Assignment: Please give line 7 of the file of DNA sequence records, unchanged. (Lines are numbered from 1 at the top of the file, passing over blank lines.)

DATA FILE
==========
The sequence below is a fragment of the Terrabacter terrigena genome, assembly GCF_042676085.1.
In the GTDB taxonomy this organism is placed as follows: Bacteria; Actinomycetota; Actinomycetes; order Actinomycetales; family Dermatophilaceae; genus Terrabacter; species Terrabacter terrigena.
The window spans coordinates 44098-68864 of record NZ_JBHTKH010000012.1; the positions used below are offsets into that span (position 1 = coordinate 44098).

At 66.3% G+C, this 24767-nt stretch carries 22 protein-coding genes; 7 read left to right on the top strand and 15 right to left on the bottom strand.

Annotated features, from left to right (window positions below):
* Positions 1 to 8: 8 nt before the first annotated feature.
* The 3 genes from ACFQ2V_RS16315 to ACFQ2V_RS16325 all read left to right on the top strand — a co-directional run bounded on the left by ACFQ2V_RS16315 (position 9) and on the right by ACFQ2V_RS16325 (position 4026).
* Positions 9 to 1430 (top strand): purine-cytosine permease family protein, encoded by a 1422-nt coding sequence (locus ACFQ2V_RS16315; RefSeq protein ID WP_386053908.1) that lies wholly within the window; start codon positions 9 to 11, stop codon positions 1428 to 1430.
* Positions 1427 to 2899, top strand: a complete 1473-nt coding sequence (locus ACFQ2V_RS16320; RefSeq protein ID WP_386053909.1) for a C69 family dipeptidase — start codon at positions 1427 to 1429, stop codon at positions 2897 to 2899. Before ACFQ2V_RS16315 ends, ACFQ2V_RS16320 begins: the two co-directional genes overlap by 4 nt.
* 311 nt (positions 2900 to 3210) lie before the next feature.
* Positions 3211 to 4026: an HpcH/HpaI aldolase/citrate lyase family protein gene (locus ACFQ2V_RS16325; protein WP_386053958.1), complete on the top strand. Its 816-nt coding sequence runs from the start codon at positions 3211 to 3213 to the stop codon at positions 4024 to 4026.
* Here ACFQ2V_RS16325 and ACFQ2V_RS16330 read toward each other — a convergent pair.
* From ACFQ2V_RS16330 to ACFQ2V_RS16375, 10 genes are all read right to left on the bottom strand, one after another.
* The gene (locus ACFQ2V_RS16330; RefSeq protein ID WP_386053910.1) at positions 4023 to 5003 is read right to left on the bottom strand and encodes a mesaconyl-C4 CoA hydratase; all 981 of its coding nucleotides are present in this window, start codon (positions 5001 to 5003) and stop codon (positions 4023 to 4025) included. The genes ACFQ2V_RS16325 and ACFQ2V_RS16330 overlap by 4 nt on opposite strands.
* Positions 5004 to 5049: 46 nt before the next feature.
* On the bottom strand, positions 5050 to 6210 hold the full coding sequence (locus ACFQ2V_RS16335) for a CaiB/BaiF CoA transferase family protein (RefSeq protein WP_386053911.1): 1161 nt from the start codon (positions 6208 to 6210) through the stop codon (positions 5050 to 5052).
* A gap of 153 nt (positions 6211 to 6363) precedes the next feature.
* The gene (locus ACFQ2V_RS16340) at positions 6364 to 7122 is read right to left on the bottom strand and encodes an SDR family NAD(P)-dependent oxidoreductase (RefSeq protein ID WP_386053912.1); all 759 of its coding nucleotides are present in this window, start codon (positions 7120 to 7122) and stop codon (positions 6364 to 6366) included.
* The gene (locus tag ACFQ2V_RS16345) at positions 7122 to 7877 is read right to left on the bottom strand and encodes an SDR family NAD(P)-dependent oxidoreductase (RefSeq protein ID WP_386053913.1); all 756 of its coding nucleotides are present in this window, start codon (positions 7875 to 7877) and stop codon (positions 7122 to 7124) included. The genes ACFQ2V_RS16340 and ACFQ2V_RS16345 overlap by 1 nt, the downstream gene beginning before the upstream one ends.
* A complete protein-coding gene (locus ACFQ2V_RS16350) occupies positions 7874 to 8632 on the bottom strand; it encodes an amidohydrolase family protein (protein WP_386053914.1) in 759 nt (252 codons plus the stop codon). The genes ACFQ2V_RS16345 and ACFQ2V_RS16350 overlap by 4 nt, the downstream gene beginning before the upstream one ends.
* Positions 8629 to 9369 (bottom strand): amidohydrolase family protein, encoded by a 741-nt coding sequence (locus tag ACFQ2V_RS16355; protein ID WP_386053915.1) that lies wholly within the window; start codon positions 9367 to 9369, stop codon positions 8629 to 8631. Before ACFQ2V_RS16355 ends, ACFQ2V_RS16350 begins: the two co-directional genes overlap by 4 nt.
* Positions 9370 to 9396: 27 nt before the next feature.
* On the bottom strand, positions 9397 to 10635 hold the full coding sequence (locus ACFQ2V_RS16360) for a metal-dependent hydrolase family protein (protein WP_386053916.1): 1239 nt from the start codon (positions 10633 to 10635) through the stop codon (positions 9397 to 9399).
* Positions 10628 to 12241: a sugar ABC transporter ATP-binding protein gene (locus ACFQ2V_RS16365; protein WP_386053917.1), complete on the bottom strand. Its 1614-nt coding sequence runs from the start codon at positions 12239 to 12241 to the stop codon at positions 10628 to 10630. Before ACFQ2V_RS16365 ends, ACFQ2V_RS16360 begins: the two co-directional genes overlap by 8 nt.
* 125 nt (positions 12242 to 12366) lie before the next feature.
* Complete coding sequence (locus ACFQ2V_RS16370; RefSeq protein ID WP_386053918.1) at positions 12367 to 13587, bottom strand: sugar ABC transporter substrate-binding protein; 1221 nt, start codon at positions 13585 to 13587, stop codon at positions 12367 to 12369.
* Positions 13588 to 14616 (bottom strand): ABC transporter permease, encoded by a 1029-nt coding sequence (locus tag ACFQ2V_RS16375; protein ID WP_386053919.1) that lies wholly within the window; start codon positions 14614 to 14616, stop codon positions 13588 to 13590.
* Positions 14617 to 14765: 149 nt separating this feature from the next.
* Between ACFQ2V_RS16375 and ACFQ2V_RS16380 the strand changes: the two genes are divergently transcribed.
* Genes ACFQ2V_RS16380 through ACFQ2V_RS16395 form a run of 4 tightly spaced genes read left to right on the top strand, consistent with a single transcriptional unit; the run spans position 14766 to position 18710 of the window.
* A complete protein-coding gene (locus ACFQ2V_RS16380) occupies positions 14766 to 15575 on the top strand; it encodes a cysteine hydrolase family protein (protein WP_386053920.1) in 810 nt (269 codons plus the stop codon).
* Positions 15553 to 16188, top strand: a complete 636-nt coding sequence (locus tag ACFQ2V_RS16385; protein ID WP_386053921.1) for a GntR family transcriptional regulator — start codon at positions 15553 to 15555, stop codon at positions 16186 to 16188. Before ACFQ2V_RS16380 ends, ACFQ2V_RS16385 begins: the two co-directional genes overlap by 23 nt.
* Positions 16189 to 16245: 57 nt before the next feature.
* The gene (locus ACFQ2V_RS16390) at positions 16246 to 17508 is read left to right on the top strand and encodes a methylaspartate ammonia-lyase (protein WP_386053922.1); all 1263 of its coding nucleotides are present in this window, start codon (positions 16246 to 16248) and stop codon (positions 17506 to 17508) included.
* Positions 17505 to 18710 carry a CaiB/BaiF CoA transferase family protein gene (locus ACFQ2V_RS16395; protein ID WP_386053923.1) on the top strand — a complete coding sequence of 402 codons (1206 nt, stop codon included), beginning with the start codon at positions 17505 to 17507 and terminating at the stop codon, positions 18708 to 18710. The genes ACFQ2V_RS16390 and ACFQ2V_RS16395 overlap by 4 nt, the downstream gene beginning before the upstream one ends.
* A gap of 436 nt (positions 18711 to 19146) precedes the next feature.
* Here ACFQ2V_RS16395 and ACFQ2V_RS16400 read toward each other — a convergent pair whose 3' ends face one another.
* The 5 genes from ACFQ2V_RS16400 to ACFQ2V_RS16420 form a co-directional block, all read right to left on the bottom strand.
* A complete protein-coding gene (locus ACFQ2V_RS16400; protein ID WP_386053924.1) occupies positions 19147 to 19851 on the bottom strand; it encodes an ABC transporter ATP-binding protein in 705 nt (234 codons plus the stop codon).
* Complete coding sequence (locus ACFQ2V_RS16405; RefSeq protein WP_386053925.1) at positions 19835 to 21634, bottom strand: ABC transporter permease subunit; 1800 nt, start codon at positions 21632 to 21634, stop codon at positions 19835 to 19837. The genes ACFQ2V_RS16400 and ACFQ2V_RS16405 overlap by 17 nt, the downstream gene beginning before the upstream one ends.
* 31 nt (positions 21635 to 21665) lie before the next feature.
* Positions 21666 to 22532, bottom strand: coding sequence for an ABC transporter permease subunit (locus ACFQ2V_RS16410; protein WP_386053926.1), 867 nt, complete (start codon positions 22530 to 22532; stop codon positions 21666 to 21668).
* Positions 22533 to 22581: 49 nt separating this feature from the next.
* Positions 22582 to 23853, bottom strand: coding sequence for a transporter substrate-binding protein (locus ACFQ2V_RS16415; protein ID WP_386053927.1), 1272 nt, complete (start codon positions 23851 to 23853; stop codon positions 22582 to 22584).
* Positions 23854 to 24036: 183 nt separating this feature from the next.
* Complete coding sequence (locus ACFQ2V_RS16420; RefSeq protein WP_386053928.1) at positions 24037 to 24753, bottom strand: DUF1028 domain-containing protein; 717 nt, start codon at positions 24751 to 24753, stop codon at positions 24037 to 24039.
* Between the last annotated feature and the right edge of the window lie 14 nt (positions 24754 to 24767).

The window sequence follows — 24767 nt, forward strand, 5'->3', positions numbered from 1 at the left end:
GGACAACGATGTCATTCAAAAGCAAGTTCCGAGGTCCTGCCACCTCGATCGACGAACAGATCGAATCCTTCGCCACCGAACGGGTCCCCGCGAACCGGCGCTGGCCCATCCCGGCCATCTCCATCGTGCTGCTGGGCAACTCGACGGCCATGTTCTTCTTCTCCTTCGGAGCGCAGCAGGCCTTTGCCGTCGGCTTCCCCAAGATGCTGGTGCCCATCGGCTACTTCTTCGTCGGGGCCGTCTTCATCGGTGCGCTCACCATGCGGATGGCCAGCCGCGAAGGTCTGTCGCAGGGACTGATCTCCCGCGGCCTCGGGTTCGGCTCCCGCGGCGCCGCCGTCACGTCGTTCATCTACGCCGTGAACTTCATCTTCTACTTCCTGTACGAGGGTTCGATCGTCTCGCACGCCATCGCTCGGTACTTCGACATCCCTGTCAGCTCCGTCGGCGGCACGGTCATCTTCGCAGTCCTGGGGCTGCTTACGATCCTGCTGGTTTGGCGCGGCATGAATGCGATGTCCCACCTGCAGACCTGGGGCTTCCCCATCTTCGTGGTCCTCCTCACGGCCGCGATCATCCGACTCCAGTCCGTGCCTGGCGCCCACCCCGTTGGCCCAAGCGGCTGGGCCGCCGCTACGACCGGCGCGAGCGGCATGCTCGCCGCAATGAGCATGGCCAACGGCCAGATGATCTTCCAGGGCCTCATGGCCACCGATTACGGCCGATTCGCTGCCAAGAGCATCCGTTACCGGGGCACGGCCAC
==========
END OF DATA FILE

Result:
* The 3 genes from ACFQ2V_RS16315 to ACFQ2V_RS16325 all read left to right on the top strand — a co-directional run bounded on the left by ACFQ2V_RS16315 (position 9) and on the right by ACFQ2V_RS16325 (position 4026).